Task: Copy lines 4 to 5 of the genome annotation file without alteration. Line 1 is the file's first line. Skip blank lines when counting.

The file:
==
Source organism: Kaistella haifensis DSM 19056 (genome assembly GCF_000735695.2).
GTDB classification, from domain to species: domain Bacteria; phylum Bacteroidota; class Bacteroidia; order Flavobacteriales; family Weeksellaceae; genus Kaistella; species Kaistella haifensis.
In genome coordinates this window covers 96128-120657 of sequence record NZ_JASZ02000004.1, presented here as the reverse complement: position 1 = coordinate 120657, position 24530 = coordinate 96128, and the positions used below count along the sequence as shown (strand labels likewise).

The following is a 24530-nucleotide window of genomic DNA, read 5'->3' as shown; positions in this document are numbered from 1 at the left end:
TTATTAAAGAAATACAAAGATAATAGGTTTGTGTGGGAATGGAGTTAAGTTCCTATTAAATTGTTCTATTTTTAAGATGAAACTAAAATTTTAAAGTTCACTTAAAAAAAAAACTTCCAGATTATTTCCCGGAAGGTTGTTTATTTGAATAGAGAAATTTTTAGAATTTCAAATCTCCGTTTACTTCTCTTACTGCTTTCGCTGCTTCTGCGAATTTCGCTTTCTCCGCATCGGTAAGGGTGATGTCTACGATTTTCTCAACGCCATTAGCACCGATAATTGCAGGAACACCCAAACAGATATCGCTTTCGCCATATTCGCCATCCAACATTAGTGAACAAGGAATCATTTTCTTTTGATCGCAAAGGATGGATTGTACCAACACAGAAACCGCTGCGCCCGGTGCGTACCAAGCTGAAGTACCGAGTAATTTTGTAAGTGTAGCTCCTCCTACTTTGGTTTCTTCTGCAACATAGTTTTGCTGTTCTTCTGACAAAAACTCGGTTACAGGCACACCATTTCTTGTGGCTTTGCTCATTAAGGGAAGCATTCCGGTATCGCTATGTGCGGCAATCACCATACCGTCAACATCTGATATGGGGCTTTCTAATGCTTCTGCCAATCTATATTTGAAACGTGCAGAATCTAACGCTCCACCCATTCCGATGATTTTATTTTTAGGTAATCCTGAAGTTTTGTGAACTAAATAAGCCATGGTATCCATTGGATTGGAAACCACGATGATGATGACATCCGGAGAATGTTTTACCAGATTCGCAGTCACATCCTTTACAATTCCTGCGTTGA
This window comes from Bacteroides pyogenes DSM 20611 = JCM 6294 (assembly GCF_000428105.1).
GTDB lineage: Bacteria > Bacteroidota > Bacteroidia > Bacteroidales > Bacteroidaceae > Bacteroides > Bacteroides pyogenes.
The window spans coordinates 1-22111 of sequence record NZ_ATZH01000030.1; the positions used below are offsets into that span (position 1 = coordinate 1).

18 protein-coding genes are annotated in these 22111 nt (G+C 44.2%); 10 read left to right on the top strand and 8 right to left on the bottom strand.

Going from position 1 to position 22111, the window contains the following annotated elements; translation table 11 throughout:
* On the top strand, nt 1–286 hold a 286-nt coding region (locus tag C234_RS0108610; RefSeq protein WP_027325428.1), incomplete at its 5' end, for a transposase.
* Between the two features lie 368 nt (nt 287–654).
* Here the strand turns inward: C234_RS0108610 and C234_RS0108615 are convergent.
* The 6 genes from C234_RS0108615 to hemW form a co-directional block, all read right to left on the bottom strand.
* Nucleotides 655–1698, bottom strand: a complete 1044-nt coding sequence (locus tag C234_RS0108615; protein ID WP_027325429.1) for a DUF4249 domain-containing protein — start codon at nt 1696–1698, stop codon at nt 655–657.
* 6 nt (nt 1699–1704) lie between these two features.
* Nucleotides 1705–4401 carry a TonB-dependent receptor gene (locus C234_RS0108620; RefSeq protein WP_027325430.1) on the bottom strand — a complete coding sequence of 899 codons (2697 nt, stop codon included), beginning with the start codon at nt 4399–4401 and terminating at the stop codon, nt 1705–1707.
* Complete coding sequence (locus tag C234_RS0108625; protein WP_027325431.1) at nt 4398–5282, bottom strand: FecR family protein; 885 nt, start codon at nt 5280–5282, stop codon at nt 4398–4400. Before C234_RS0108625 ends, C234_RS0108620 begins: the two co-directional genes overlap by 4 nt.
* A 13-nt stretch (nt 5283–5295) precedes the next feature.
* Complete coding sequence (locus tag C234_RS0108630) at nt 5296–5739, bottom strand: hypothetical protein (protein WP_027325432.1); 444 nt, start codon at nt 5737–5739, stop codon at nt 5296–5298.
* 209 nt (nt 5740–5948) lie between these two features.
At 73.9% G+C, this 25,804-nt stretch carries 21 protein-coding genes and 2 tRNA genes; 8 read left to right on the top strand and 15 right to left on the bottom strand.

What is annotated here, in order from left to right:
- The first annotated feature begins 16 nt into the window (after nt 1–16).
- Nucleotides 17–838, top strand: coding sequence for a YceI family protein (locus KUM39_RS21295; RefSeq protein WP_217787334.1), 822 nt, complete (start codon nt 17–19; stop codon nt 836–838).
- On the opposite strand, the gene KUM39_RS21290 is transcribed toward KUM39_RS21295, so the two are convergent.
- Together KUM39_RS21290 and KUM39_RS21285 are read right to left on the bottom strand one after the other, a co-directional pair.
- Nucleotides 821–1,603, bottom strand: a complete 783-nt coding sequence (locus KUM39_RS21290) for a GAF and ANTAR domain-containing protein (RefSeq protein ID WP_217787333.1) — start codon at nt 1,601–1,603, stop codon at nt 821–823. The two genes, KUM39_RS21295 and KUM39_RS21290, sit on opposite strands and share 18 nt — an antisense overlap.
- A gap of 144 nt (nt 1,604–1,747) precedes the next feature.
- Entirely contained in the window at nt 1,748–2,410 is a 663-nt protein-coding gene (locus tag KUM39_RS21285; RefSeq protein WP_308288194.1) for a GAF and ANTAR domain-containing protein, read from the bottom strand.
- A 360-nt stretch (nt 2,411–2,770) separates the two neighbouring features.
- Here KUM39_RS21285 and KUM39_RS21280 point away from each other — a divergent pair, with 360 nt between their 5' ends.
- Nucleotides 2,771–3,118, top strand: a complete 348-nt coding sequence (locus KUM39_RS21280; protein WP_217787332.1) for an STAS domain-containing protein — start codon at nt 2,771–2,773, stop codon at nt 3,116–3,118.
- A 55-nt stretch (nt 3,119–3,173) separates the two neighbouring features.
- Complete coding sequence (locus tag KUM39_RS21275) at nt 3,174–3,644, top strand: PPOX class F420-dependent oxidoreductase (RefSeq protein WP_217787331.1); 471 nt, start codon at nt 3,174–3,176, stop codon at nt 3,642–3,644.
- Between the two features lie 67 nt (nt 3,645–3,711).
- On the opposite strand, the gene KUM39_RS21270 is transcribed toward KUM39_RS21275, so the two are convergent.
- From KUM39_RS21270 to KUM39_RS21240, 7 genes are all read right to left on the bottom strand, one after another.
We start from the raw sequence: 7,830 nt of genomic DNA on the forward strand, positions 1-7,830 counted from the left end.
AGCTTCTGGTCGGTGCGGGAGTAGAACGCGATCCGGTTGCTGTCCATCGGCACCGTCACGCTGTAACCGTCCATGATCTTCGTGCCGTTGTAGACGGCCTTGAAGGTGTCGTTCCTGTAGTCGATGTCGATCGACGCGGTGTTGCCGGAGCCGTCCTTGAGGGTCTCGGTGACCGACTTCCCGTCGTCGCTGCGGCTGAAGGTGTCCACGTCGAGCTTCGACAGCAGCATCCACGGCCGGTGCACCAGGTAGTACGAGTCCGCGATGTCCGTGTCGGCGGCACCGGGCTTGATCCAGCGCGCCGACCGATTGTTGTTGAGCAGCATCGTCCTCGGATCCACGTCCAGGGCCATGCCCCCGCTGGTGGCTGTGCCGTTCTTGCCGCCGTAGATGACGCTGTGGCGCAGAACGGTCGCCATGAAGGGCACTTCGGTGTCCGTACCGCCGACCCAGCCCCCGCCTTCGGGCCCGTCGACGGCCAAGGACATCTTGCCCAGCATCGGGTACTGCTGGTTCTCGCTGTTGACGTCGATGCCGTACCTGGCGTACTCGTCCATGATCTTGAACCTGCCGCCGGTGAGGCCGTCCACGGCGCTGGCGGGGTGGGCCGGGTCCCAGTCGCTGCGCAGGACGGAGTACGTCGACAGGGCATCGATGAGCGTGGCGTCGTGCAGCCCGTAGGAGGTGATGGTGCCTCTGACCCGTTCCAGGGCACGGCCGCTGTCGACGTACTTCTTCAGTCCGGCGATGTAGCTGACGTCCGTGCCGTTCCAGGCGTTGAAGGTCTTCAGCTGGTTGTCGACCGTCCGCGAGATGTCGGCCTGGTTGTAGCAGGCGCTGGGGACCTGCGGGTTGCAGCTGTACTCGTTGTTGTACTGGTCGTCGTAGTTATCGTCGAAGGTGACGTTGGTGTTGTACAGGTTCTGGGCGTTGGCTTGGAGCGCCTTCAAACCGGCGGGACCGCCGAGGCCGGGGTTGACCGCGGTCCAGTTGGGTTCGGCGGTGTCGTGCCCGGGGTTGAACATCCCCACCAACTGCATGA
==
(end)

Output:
The following is a 24530-nucleotide window of genomic DNA, read 5'->3' as shown; positions in this document are numbered from 1 at the left end:
TTATTAAAGAAATACAAAGATAATAGGTTTGTGTGGGAATGGAGTTAAGTTCCTATTAAATTGTTCTATTTTTAAGATGAAACTAAAATTTTAAAGTTCACTTAAAAAAAAAACTTCCAGATTATTTCCCGGAAGGTTGTTTATTTGAATAGAGAAATTTTTAGAATTTCAAATCTCCGTTTACTTCTCTTACTGCTTTCGCTGCTTCTGCGAATTTCGCTTTCTCCGCATCGGTAAGGGTGATGTCTACGATTTTCTCAACGCCATTAGCACCGATAATTGCAGGAACACCCAAACAGATATCGCTTTCGCCATATTCGCCATCCAACATTAGTGAACAAGGAATCATTTTCTTTTGATCGCAAAGGATGGATTGTACCAACACAGAAACCGCTGCGCCCGGTGCGTACCAAGCTGAAGTACCGAGTAATTTTGTAAGTGTAGCTCCTCCTACTTTGGTTTCTTCTGCAACATAGTTTTGCTGTTCTTCTGACAAAAACTCGGTTACAGGCACACCATTTCTTGTGGCTTTGCTCATTAAGGGAAGCATTCCGGTATCGCTATGTGCGGCAATCACCATACCGTCAACATCTGATATGGGGCTTTCTAATGCTTCTGCCAATCTATATTTGAAACGTGCAGAATCTAACGCTCCACCCATTCCGATGATTTTATTTTTAGGTAATCCTGAAGTTTTGTGAACTAAATAAGCCATGGTATCCATTGGATTGGAAACCACGATGATGATGACATCCGGAGAATGTTTTACCAGATTCGCAGTCACATCCTTTACAATTCCTGCGTTGA